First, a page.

Mitotic terminally differentiated photoreceptors (PRs) are observed in early retinal degeneration (erd), an inherited canine retinal disease driven by mutations in the NDR kinase STK38L (NDR2).
We demonstrate that a similar proliferative response, but of lower magnitude, occurs in two other early onset disease models, X-linked progressive retinal atrophy 2 (xlpra2) and rod cone dysplasia 1 (rcd1). Proliferating cells are rod PRs, and not microglia or Müller cells. Expression of the cell cycle related genes RB1 and E2F1 as well as CDK2,4,6 was up-regulated, but changes were mutation-specific. Changes in cyclin expression differed across all genes, diseases and time points analyzed, although CCNA1 and CCNE1 expression increased with age in the three models suggesting that there is a dysregulation of cell cycle gene expression in all three diseases. Unique to erd, however, are mutation-specific changes in the expression of NDR kinases and Hippo signaling members with increased expression of MOB1 and LATS1 in the newly generated hybrid rod/S-cones.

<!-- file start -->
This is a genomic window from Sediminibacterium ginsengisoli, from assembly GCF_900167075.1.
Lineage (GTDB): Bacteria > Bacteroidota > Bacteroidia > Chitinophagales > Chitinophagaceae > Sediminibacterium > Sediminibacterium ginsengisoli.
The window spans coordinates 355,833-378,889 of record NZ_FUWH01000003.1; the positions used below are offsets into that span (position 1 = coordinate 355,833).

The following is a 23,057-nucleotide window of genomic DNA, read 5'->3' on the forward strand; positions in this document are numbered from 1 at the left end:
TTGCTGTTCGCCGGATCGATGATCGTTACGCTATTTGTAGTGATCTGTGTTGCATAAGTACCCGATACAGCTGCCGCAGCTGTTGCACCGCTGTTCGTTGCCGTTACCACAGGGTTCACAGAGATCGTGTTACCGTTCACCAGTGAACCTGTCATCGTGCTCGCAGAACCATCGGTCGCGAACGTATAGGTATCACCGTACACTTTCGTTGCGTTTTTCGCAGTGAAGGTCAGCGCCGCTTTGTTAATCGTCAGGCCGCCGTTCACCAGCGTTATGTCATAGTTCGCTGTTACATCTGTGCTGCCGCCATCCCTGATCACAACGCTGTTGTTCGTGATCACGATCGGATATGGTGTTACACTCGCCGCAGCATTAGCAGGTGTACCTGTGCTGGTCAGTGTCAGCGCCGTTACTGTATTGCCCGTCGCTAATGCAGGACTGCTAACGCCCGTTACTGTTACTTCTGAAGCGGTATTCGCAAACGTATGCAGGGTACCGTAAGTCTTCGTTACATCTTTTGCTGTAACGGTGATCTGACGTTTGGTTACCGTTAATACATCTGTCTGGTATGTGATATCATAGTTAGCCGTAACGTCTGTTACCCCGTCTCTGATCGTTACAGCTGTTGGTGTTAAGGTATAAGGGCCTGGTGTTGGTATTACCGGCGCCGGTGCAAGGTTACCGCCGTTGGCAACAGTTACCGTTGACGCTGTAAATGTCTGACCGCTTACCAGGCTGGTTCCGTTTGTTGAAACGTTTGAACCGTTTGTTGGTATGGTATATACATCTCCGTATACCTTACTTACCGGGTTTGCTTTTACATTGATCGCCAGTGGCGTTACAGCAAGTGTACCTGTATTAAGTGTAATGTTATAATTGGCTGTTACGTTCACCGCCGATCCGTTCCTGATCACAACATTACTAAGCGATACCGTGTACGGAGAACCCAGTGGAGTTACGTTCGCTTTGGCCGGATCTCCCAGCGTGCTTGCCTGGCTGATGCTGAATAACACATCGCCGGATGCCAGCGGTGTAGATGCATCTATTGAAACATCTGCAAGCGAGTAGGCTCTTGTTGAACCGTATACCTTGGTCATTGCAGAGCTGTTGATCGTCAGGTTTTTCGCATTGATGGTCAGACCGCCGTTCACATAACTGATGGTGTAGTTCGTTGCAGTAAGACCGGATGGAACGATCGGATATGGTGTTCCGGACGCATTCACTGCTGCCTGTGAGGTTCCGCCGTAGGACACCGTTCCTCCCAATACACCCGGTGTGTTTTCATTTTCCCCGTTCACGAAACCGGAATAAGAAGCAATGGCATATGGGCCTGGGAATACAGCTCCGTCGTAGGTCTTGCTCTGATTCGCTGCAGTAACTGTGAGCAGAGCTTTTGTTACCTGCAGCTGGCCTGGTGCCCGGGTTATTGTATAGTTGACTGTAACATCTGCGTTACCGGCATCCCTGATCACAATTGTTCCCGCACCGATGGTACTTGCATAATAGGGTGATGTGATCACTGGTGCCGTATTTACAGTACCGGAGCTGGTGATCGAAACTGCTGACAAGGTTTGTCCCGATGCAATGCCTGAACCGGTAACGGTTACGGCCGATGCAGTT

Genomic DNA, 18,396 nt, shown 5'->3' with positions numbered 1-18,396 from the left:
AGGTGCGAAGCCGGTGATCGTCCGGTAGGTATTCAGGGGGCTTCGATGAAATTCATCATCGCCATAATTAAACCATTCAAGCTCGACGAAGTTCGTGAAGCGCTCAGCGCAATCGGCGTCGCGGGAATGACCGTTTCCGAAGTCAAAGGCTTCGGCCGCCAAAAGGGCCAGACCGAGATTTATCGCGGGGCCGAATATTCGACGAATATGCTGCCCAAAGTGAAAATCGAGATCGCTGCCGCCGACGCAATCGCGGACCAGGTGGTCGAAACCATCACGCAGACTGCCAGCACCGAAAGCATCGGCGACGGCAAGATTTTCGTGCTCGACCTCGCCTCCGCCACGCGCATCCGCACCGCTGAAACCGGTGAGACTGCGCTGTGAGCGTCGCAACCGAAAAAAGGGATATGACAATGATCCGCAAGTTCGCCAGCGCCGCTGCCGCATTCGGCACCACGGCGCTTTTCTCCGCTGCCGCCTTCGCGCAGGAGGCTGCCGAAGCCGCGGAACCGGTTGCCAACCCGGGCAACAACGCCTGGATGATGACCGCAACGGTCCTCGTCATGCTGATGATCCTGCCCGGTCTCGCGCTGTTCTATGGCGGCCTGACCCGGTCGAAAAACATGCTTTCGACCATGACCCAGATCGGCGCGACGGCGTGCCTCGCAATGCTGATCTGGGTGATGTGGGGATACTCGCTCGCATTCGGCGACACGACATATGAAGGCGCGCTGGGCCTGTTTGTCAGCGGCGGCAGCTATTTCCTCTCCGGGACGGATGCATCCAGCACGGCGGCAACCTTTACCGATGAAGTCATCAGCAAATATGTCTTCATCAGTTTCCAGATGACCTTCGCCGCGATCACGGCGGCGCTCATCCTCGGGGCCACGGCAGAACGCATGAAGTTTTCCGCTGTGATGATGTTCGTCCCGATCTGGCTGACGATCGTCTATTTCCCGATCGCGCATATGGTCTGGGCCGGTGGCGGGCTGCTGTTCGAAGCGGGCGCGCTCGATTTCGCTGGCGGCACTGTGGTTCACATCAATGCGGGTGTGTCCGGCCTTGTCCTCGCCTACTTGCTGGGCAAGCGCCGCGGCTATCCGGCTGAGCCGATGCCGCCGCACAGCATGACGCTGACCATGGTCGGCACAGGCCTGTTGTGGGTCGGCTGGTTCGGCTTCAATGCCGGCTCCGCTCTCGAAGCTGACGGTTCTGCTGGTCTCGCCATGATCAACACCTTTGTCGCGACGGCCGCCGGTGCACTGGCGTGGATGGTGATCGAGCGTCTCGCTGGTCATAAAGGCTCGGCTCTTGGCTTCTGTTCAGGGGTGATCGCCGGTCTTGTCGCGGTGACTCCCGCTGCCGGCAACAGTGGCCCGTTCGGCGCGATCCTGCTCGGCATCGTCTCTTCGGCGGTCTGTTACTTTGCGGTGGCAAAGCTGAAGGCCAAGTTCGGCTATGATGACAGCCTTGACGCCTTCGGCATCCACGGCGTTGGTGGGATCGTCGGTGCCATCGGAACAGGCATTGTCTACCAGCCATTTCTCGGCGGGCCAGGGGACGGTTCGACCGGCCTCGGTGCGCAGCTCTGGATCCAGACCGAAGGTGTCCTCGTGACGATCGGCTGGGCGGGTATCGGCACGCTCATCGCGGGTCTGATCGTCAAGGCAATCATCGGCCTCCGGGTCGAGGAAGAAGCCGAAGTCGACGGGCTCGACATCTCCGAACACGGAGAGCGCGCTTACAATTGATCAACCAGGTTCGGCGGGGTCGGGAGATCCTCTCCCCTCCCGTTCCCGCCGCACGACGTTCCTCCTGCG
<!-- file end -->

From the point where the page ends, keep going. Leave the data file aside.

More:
Our data raise the intriguing possibility that terminally differentiated normal PRs are kept from dividing by NDR2-MOB1 interaction. Furthermore, they provide the framework for the selection of candidate genes for further investigation as potential targets of therapy.